ABSTRACT: Background Inadequate classification criteria for IIM are a fundamental limitation in clinical studies. An international, multidisciplinary collaboration, the International Myositis Classification Criteria Project (IMCCP), supported by ACR and EULAR, was established to address this problem. Objectives Develop and validate new classification criteria for adult and juvenile IIM and its major subgroups. Methods Candidate variables were selected from published criteria and inclusion criteria in controlled trials of myositis. Comparator conditions confused with IIM were defined. Clinical and laboratory data from IIM and comparator patients were collected from 47 rheumatology, dermatology, neurology and pediatrics clinics worldwide from 2008-2011. Crude pair-wise associations among all measured variables and between each variable and clinicians’ diagnoses were assessed. The explored approaches were: Internal validation using bootstrap methods was performed. Results Data from 973 IIM patients (74% adults; 26% children), representing subgroups of IIM, and 629 comparators (81% adults; 19% children) were obtained. Two probability score models were developed: Model 1 comprised clinical variables on muscles, skin, and laboratory measures; Model 2 additionally comprised muscle biopsy variables. Model 1 performed nearly as well as Model 2 (specificity 87% vs. 88%, sensitivity 89% vs. 89%, and correctly classified 87% vs. 89%). Both models performed as well as, and often better than, the classification tree that was developed (sensitivity 88%, specificity 72%, and correctly classified 84%) and published criteria. Conclusions New classification criteria for IIM with readily clinically assessable measurements and symptoms have been developed. They generally show superior performance compared with existing criteria. External validation is in progress. Disclosure of Interest None Declared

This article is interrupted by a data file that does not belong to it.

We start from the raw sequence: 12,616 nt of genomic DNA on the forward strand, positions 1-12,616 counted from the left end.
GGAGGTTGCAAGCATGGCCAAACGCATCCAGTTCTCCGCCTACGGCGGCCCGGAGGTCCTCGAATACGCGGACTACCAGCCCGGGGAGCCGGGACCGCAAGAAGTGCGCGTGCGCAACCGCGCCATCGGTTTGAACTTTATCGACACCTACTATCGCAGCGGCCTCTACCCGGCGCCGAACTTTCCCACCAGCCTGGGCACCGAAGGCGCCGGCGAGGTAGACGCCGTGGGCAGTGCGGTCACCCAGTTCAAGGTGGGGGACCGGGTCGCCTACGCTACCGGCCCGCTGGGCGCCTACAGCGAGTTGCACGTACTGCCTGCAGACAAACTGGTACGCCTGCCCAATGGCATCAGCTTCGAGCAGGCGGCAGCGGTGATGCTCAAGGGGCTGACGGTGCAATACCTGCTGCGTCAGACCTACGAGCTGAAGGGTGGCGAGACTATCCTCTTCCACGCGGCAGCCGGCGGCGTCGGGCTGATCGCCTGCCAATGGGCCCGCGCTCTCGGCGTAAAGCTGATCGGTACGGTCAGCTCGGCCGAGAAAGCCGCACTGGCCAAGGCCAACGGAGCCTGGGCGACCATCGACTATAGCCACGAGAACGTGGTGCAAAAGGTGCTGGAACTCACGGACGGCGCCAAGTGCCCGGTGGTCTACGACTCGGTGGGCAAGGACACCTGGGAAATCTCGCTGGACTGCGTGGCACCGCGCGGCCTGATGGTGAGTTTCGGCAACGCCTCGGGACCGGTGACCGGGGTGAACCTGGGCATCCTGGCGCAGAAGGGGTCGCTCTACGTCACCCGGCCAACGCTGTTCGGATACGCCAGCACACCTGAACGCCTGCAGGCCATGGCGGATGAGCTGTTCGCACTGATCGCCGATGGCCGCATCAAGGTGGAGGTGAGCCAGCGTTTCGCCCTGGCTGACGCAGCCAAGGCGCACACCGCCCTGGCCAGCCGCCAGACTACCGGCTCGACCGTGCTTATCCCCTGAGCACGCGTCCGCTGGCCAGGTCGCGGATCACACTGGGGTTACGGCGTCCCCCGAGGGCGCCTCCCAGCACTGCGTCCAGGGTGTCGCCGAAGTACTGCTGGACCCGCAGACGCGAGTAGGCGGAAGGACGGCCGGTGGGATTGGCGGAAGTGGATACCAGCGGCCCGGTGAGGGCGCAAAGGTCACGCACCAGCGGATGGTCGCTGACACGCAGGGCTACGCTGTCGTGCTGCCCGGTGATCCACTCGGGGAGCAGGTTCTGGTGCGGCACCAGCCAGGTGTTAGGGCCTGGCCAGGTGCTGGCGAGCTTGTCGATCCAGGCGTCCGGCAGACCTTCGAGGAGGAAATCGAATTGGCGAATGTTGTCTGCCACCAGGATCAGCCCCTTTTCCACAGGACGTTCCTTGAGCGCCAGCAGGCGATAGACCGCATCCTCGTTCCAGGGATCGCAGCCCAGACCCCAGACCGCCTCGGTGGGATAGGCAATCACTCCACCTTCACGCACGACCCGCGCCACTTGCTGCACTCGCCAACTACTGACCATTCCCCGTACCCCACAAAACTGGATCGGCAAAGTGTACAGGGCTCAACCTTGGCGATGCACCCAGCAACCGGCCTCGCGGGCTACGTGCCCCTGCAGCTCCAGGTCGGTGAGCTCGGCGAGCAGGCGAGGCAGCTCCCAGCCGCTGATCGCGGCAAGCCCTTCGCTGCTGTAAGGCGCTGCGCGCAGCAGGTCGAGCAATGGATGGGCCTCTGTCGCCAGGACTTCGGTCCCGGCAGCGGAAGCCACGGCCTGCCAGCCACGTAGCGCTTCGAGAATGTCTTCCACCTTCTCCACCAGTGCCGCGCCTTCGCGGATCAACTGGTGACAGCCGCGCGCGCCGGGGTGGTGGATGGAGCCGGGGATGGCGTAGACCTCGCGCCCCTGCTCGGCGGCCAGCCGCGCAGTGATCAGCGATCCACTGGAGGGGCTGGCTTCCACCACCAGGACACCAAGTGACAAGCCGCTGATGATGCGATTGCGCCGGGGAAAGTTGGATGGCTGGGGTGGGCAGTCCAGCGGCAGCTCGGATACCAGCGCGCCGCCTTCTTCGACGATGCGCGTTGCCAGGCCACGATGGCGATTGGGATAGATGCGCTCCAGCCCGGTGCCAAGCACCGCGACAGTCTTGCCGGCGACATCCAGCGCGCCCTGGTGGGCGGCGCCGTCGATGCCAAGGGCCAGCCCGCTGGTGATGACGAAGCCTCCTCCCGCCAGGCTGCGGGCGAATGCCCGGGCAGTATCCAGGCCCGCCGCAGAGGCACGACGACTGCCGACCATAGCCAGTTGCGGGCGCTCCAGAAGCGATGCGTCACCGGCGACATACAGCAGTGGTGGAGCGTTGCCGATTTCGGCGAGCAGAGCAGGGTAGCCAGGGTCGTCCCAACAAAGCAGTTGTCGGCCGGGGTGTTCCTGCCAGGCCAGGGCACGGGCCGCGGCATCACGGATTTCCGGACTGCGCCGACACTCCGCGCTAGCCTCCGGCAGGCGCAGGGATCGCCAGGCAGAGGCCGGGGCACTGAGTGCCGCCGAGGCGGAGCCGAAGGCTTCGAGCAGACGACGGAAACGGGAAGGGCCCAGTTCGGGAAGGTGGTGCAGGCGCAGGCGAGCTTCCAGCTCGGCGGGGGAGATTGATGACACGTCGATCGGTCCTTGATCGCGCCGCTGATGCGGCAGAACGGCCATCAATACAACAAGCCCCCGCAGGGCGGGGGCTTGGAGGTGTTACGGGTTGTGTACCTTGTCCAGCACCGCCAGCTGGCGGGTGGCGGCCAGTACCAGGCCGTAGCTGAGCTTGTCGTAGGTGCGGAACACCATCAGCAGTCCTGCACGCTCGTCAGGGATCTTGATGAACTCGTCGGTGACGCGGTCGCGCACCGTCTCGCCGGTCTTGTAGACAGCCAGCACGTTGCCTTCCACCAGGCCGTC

Arthritis and Rheumatology 03/2014; 66(S11). DOI:10.1002/art.38463
  • Michael Mahler · Frederick W Miller · Marvin J Fritzler
    [Show abstract] [Hide abstract]
    ABSTRACT: Autoantibodies are a hallmark in the diagnosis of many systemic autoimmune rheumatic diseases (SARD) including idiopathic inflammatory myopathies (IIM). Based on their specificity, autoantibodies in IIM are grouped into myositis specific (MSA) and myositis associated autoantibodies (MAA). Among the MSA, autoantibodies against aminoacyl-tRNA synthetases (ARS) represent the most common antibodies and can be detected in 25-35 % of patients. The presence of ARS and other autoantibodies have become a key feature for classification and diagnosis of IIM and are increasingly used to define clinically distinguishable IIM subsets. For example, anti-ARS autoantibodies are the key features of what has become known as anti-synthetase syndrome (aSS), characterized by multiple organ involvement, primarily interstitial lung disease, often accompanied by myositis, non-erosive arthritis, Raynaud's phenomenon, fever, and "mechanic's hands". Autoantibodies directed to eight different ARS have been described: Jo-1 (histidyl), PL-7 (threonyl), PL-12 (alanyl), OJ (isoleucyl), EJ (glycyl), KS (asparaginyl), Zo (phenylalanyl) and Ha (tyrosyl). Each anti-ARS antibody seems to define a distinctive clinical phenotype. Although several research methods and commercial tests are available, routine testing for anti-ARS autoantibodies (other than anti-Jo-1/histidyl-tRNA synthetase) is not widely available, sometimes leading to delays in diagnosis and poor disease outcomes.